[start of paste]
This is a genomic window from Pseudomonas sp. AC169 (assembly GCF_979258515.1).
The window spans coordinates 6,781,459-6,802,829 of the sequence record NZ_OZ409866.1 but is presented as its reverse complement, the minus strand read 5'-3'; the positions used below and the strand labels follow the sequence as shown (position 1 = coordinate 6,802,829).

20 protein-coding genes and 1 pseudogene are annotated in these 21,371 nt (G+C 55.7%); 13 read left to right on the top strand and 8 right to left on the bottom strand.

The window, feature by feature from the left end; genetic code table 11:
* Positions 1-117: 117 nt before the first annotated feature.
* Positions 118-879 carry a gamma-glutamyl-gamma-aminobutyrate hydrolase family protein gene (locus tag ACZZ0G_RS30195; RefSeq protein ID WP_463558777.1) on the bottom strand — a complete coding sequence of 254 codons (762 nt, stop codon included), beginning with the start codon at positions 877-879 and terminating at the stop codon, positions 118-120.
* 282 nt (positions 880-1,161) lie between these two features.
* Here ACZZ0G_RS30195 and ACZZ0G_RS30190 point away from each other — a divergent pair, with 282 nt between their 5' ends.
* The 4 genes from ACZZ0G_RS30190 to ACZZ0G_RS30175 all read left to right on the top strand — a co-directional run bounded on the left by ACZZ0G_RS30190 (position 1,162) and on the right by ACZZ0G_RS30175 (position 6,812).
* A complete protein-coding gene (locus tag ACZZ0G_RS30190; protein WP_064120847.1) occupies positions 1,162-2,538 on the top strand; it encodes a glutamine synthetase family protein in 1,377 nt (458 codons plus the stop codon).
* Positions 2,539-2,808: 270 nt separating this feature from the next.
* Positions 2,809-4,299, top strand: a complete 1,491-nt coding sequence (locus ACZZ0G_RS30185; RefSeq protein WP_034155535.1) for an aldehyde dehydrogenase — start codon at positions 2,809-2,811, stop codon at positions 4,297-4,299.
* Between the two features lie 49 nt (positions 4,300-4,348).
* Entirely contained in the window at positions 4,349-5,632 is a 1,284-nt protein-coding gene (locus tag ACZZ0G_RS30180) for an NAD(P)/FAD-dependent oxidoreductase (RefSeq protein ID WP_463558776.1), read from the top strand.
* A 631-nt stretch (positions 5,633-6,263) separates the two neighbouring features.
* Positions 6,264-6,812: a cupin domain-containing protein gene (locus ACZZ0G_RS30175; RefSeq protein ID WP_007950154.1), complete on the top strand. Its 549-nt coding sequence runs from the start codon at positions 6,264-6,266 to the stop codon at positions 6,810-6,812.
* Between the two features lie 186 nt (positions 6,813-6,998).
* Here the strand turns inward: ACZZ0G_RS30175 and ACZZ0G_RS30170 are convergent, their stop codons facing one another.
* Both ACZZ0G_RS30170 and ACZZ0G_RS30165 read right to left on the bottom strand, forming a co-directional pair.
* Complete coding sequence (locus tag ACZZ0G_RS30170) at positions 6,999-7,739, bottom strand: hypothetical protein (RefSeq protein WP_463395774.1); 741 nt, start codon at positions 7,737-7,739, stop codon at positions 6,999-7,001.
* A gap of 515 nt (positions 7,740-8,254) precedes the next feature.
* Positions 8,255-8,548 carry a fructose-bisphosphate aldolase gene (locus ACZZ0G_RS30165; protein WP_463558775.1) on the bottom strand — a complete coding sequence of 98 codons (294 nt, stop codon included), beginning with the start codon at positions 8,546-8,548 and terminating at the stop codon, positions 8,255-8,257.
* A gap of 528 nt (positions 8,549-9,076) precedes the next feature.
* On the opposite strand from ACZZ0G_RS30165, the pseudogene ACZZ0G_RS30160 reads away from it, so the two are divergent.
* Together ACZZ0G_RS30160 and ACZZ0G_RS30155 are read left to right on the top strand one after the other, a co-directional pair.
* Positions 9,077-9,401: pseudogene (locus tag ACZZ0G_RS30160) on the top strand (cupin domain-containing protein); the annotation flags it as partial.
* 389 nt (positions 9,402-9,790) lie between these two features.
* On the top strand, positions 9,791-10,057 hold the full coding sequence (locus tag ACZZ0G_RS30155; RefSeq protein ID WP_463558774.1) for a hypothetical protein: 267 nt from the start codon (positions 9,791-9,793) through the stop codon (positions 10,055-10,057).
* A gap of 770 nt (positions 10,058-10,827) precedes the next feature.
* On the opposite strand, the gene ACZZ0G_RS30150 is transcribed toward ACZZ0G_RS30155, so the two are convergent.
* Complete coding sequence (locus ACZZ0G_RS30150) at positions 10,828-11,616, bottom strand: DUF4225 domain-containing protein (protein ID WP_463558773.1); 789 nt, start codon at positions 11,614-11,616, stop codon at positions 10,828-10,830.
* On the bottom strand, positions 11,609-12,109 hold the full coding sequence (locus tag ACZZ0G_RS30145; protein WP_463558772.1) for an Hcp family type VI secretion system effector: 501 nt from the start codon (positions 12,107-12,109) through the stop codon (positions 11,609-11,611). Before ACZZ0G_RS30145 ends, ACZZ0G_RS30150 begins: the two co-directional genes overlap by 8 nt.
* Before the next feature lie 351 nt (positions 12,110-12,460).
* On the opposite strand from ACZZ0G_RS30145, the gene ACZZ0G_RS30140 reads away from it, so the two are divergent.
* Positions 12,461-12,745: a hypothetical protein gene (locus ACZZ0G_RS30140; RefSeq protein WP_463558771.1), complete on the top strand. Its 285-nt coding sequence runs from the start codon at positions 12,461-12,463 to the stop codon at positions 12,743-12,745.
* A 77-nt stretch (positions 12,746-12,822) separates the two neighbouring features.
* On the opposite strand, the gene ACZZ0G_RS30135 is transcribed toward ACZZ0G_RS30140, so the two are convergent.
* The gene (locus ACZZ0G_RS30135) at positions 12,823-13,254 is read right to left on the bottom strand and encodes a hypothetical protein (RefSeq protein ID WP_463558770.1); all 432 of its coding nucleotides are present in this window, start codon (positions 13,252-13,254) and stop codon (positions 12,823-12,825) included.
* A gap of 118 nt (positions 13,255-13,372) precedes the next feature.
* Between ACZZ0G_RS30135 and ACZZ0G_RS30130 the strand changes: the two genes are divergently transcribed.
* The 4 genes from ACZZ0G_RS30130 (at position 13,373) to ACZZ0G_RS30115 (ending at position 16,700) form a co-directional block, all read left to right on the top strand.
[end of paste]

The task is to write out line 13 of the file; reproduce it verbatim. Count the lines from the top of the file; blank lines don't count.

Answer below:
* Between the two features lie 49 nt (positions 4,300-4,348).